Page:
Exploring the use of the personal meaning mapping method in dress and textiles scholarship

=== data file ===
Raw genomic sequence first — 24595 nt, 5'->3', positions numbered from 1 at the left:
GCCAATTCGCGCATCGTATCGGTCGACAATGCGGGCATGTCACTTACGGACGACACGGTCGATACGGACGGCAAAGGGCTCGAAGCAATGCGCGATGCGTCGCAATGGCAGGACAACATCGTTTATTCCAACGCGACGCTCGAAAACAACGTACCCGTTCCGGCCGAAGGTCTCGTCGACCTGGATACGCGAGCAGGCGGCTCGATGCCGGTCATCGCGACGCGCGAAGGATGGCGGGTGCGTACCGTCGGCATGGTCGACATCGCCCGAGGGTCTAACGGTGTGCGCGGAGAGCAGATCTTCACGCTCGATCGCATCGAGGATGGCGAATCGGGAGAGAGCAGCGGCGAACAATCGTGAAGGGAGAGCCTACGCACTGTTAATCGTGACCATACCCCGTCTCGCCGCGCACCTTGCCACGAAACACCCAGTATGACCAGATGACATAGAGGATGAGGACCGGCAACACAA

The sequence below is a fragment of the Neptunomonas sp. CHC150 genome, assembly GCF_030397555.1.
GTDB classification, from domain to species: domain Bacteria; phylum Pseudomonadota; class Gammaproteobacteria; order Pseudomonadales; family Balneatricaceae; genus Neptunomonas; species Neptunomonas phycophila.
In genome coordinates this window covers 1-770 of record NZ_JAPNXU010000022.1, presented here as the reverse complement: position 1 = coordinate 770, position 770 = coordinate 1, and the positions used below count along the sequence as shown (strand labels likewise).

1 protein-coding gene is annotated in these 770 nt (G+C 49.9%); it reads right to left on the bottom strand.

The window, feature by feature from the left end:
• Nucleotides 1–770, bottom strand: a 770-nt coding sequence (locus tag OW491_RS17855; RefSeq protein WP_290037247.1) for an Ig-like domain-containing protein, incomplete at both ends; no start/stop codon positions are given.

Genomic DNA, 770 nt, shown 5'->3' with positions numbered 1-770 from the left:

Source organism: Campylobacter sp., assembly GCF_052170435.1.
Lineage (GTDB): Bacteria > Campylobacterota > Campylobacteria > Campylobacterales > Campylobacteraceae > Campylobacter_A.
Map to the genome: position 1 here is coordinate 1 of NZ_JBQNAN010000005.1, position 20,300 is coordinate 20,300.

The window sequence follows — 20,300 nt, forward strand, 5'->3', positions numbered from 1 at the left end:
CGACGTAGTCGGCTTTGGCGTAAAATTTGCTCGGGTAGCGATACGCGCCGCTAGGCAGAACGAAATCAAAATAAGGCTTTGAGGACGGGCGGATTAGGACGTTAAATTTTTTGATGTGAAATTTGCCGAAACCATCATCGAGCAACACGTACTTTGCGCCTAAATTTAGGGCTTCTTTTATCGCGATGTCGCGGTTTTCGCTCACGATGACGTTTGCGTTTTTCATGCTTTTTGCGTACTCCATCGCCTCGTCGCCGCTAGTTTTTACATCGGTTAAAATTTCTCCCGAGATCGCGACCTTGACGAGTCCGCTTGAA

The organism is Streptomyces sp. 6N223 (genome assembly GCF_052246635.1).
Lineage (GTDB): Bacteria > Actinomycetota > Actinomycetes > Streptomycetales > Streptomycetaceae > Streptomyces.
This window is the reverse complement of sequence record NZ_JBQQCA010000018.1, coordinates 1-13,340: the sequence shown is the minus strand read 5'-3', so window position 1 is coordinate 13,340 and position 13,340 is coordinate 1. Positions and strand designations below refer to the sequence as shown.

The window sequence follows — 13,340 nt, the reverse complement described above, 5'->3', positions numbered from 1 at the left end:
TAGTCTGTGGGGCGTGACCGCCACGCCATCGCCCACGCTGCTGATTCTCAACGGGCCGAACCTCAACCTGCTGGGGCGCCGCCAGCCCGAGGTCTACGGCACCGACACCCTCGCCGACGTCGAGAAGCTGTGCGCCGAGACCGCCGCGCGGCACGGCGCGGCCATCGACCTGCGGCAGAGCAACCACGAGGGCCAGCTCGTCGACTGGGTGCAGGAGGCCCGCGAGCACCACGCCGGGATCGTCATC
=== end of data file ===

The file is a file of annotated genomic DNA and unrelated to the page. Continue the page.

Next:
Gaimster (2011) acknowledges mind mapping as a useful technique for brainstorming ideas about a research problem in fashion scholarship. Recent literature has provided evidence that variations of mind mapping (see Buzan, 2003) and concept mapping can also be used as a research method. Personal Meaning Mapping (PMM) is a recently developed data collection technique “designed to measure how a specific learning experience uniquely affects each individual’s understanding or meaning-making process” (Adams, Falk, & Dierking, 2003, p. 22). The purpose of this paper is to share my introductory use of the PMM method in dress and textiles scholarship and explore other options for its application. I used the PMM method as a data collection tool to investigate the role of dress artifacts and displays in learning about a historic event (in this case, Titanic) in museums.